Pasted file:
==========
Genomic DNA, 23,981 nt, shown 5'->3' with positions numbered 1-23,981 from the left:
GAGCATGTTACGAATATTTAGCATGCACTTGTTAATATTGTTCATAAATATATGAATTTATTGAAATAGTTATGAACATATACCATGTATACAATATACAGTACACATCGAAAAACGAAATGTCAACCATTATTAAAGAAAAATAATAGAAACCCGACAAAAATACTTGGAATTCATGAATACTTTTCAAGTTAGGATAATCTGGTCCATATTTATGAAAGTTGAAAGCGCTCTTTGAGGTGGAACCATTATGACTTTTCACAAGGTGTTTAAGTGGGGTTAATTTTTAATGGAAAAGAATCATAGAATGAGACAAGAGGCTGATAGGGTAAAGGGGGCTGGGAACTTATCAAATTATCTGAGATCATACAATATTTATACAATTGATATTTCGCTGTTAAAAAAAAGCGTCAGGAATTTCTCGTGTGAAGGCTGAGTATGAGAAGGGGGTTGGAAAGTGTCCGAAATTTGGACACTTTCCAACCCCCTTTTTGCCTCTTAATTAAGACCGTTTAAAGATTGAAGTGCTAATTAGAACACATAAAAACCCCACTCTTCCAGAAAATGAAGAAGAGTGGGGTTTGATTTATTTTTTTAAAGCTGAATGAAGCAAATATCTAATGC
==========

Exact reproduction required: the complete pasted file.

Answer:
Genomic DNA, 23,981 nt, shown 5'->3' with positions numbered 1-23,981 from the left:
GAGCATGTTACGAATATTTAGCATGCACTTGTTAATATTGTTCATAAATATATGAATTTATTGAAATAGTTATGAACATATACCATGTATACAATATACAGTACACATCGAAAAACGAAATGTCAACCATTATTAAAGAAAAATAATAGAAACCCGACAAAAATACTTGGAATTCATGAATACTTTTCAAGTTAGGATAATCTGGTCCATATTTATGAAAGTTGAAAGCGCTCTTTGAGGTGGAACCATTATGACTTTTCACAAGGTGTTTAAGTGGGGTTAATTTTTAATGGAAAAGAATCATAGAATGAGACAAGAGGCTGATAGGGTAAAGGGGGCTGGGAACTTATCAAATTATCTGAGATCATACAATATTTATACAATTGATATTTCGCTGTTAAAAAAAAGCGTCAGGAATTTCTCGTGTGAAGGCTGAGTATGAGAAGGGGGTTGGAAAGTGTCCGAAATTTGGACACTTTCCAACCCCCTTTTTGCCTCTTAATTAAGACCGTTTAAAGATTGAAGTGCTAATTAGAACACATAAAAACCCCACTCTTCCAGAAAATGAAGAAGAGTGGGGTTTGATTTATTTTTTTAAAGCTGAATGAAGCAAATATCTAATGC